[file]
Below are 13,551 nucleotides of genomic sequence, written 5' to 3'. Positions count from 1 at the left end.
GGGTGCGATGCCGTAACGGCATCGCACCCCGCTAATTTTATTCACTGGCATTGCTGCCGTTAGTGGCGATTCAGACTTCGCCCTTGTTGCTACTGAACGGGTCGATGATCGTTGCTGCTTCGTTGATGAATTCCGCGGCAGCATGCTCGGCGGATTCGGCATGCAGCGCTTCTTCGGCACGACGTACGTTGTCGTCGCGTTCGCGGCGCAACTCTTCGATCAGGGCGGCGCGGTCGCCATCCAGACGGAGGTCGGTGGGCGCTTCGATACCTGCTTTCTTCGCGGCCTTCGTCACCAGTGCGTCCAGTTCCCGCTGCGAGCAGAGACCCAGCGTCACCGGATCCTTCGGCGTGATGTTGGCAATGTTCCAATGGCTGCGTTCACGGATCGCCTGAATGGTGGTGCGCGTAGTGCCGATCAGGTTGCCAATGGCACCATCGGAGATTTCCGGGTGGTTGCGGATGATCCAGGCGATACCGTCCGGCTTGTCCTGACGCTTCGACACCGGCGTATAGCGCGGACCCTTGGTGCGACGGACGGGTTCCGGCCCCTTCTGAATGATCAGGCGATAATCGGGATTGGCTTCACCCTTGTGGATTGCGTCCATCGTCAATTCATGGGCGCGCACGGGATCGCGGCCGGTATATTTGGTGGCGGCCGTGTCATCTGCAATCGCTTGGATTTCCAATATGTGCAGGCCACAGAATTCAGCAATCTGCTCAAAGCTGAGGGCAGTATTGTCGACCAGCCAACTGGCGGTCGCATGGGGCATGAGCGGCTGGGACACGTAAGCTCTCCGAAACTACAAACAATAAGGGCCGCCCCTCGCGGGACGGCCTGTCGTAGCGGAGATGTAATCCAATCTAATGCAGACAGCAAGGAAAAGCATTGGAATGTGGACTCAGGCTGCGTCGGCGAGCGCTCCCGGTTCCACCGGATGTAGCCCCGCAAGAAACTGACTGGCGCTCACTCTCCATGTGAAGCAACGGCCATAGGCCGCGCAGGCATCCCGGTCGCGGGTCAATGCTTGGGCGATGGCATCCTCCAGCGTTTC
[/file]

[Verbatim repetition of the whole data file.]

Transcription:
Below are 13,551 nucleotides of genomic sequence, written 5' to 3'. Positions count from 1 at the left end.
GGGTGCGATGCCGTAACGGCATCGCACCCCGCTAATTTTATTCACTGGCATTGCTGCCGTTAGTGGCGATTCAGACTTCGCCCTTGTTGCTACTGAACGGGTCGATGATCGTTGCTGCTTCGTTGATGAATTCCGCGGCAGCATGCTCGGCGGATTCGGCATGCAGCGCTTCTTCGGCACGACGTACGTTGTCGTCGCGTTCGCGGCGCAACTCTTCGATCAGGGCGGCGCGGTCGCCATCCAGACGGAGGTCGGTGGGCGCTTCGATACCTGCTTTCTTCGCGGCCTTCGTCACCAGTGCGTCCAGTTCCCGCTGCGAGCAGAGACCCAGCGTCACCGGATCCTTCGGCGTGATGTTGGCAATGTTCCAATGGCTGCGTTCACGGATCGCCTGAATGGTGGTGCGCGTAGTGCCGATCAGGTTGCCAATGGCACCATCGGAGATTTCCGGGTGGTTGCGGATGATCCAGGCGATACCGTCCGGCTTGTCCTGACGCTTCGACACCGGCGTATAGCGCGGACCCTTGGTGCGACGGACGGGTTCCGGCCCCTTCTGAATGATCAGGCGATAATCGGGATTGGCTTCACCCTTGTGGATTGCGTCCATCGTCAATTCATGGGCGCGCACGGGATCGCGGCCGGTATATTTGGTGGCGGCCGTGTCATCTGCAATCGCTTGGATTTCCAATATGTGCAGGCCACAGAATTCAGCAATCTGCTCAAAGCTGAGGGCAGTATTGTCGACCAGCCAACTGGCGGTCGCATGGGGCATGAGCGGCTGGGACACGTAAGCTCTCCGAAACTACAAACAATAAGGGCCGCCCCTCGCGGGACGGCCTGTCGTAGCGGAGATGTAATCCAATCTAATGCAGACAGCAAGGAAAAGCATTGGAATGTGGACTCAGGCTGCGTCGGCGAGCGCTCCCGGTTCCACCGGATGTAGCCCCGCAAGAAACTGACTGGCGCTCACTCTCCATGTGAAGCAACGGCCATAGGCCGCGCAGGCATCCCGGTCGCGGGTCAATGCTTGGGCGATGGCATCCTCCAGCGTTTC